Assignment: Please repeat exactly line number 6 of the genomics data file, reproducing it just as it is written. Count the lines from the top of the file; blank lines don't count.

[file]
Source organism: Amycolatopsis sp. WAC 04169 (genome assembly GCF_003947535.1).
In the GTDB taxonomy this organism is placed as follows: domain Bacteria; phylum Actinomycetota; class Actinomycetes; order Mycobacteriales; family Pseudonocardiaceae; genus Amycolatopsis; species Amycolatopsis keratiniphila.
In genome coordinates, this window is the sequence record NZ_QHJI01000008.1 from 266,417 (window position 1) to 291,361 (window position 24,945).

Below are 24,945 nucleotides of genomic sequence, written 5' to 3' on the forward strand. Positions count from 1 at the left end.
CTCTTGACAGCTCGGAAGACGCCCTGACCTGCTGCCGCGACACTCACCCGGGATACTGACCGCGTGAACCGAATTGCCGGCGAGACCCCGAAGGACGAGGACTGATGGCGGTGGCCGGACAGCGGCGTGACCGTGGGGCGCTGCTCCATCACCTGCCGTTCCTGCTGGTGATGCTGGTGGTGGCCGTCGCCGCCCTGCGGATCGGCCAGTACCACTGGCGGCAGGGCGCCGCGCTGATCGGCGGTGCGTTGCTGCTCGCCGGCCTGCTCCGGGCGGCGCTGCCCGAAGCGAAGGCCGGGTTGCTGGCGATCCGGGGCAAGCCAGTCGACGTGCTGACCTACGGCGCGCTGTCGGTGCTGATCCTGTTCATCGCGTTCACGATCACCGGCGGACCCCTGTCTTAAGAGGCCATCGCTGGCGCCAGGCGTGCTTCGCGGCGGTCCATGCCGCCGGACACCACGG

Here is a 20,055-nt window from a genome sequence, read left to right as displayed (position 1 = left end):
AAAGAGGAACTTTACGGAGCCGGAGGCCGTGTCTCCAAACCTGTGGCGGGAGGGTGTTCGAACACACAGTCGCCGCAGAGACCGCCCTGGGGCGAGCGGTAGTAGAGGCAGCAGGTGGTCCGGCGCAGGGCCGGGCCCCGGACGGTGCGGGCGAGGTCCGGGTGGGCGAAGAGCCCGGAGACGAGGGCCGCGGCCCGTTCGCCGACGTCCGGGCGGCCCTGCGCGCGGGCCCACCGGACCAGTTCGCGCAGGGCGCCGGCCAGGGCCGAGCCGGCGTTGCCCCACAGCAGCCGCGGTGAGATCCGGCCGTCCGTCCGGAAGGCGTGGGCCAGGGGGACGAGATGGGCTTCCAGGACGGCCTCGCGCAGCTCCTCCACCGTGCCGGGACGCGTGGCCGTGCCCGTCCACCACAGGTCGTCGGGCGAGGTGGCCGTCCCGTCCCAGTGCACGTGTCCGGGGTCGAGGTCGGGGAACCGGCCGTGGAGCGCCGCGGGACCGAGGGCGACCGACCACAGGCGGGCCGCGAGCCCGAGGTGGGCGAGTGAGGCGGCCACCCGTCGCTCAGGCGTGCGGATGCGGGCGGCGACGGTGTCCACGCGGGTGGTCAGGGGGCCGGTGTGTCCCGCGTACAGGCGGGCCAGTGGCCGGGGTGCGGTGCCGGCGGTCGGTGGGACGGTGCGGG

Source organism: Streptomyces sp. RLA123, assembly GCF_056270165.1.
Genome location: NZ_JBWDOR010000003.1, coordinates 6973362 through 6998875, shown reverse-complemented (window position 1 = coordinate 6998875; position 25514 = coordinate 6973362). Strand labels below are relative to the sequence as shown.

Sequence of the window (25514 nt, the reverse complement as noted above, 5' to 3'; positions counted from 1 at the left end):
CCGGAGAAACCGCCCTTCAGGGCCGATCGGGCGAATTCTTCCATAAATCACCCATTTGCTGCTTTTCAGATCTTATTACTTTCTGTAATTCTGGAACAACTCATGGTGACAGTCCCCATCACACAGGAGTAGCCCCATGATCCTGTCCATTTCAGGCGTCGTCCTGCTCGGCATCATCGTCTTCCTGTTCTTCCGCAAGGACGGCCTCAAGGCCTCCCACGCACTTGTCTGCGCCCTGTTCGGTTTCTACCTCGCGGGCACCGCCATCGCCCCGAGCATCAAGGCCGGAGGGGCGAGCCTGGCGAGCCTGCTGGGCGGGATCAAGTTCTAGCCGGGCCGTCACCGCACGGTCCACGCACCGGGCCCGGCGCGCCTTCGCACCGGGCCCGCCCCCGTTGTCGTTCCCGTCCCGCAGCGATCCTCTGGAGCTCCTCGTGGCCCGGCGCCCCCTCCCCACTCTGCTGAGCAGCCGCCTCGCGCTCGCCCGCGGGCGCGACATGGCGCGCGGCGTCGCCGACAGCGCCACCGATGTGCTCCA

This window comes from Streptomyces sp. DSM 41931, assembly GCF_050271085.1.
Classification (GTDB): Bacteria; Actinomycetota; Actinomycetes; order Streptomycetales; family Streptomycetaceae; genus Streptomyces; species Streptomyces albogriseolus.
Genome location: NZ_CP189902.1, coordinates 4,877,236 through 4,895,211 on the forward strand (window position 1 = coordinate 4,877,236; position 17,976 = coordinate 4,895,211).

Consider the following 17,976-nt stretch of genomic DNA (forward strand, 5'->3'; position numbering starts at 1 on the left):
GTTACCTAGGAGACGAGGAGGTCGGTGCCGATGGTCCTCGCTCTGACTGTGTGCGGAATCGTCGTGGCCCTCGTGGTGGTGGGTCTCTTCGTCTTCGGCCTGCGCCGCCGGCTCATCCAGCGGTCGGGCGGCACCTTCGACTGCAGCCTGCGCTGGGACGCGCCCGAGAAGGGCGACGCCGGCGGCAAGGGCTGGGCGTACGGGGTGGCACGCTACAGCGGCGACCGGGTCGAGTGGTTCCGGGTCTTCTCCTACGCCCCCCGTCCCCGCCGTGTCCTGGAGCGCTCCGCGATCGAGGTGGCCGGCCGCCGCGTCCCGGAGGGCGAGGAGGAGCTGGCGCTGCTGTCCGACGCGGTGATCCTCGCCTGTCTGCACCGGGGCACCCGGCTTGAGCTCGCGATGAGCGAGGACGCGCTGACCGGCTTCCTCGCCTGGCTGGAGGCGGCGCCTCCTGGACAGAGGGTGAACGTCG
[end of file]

Here is a 20,055-nt window from a genome sequence, read left to right as displayed (position 1 = left end):